Lippo posts loss ahead of divestment
M. Taufiqurrahman, The Jakarta Post, Jakarta
With its public sale scheduled for this month, Bank Lippo announced on Tuesday that it posted a net loss of Rp 506 billion (US$59 million) in 2002, as compared to a profit of Rp 270 billion in 2001.
Bank Lippo corporate secretary Widhayati Hendropurnomo told the management of the Jakarta Stocks Exchange (JSX) that last year's net loss was partly caused by the bank's operational loss of Rp 265 billion. The previous year the bank posted an operational profit of Rp 304 billion.
The bank's annual financial report for 2002 showed that its net income from interest dropped from Rp 1.02 trillion in 2001 to Rp 1.01 trillion in 2002.
Given the net loss, the bank's stockholders had to bear a loss of Rp 129 per share as compared to a Rp 69 profit for 2001.
The report also revealed that the bank's nonperforming loans increased by 3.27 percentage points from 9.11 percent in 2001 to 12.38 percent in 2002.
The government, through the Indonesian Bank Restructuring Agency (IBRA), holds a 59.3 percent stake in Bank Lippo and plans to sell a majority stake in June. The divestment is expected to be completed in October.
Bank Lippo was issued two warning letters by the JSX for its failure to submit an annual financial report on March 31 as scheduled.
Earlier this year, Bank Lippo was put under investigation by the Capital Market Supervisory Agency (Bapepam) after months of public outcry over alleged inaccurate financial reports issued by its management, which was alleged to be acting in favor of the bank's former owner -- the Riyadi family.
Separately, banking analyst Lin Che Wei said that Bank Lippo's poor performance was closely related to the government's plan to sell the bank.
He said the financial report was somewhat prepared as a prelude for the commencement of the divestment program in June.
"This report is the one that will be used as grounds for the planned divestment of Bank Lippo," he told The Jakarta Post.
The report should be seen from the perspective of the planned divestment program. The more deflated the book value, the cheaper it will be for a certain party to buy back the bank, he said.
He also said last year's loss was caused by the fact that Bank Lippo had allocated too much funds for the provision of losses from loans, something he said was unnecessary given the current trend of decreasing nonperforming loans.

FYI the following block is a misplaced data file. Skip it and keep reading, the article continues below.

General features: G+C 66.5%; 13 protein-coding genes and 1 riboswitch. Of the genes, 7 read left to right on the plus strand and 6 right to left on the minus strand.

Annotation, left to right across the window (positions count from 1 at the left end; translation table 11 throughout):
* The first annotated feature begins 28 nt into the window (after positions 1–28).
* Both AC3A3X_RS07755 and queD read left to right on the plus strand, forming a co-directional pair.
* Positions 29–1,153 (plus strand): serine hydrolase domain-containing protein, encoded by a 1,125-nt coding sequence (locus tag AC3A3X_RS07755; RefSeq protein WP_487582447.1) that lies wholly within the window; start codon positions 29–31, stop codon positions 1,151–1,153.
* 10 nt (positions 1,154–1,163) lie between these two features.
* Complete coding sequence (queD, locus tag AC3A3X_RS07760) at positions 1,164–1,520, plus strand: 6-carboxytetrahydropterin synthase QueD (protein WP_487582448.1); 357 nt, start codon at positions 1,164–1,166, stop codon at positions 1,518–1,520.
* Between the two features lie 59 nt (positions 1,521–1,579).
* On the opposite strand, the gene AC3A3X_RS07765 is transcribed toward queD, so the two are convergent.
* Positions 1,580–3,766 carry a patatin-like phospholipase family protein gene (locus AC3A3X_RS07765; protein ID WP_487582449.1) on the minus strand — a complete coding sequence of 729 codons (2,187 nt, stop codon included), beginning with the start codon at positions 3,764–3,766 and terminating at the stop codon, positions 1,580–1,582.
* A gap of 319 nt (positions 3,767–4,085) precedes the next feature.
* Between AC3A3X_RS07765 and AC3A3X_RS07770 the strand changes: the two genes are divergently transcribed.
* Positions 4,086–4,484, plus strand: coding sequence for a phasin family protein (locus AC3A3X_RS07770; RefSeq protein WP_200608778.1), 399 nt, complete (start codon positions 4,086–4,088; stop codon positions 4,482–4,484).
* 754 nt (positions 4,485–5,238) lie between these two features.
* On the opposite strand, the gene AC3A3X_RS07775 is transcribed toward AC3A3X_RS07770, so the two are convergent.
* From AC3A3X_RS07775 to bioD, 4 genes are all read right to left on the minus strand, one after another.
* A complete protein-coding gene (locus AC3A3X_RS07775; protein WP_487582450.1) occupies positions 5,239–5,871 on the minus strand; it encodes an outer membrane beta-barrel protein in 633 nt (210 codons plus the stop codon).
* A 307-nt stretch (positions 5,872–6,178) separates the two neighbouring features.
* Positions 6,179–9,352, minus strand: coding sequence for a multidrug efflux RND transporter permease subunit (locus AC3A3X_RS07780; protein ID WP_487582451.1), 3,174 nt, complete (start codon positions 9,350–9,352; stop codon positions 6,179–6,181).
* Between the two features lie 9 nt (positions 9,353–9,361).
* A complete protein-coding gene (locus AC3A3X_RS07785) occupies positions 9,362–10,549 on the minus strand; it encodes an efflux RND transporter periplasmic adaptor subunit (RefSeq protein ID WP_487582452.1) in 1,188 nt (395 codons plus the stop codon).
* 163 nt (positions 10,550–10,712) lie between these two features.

Asked if the poor performance could further damage the bank's image, Che Wei said: "For now, who really cares about image. The new owner can mend it later."
The analyst said the 2002 financial report represented the performance of the bank's previous management.
"The question is who should be held accountable for the loss, the new or old management?" he asked.
Bank Lippo's defining moments
Nov. 28, 2002: Bank Lippo publishes its financial report in the mass media, stating the bank posted a net profit of Rp 99 billion and that it had a 24.8 percent capital adequacy ratio (CAR) as of September 2002.
Dec. 28, 2002: Lippo submits a second financial report to the Jakarta Stock Exchange, saying that the bank recorded a loss of Rp 1.27 trillion and had a CAR of around 4 percent over the same period as covered by the first report.
March 17, 2003: The Capital Market Supervisory Agency (Bapepam) imposes a Rp 2.5 billion fine on Lippo management for misleading the public.
March 28, 2003: The Ministry of Finance imposes sanctions on three appraisers and an auditor who conducted an appraisal of Lippo's assets and an audit of its financial reports. The sanctions ranged from written warnings to temporary revocation of their practice licenses.
April 15: A shareholders' meeting appoints Joseph Luhukay as the new president, but retains former controlling shareholder Mochtar Riady as chairman of the board of commissioners, a decision which analysts say could derail efforts to instill confidence in the bank.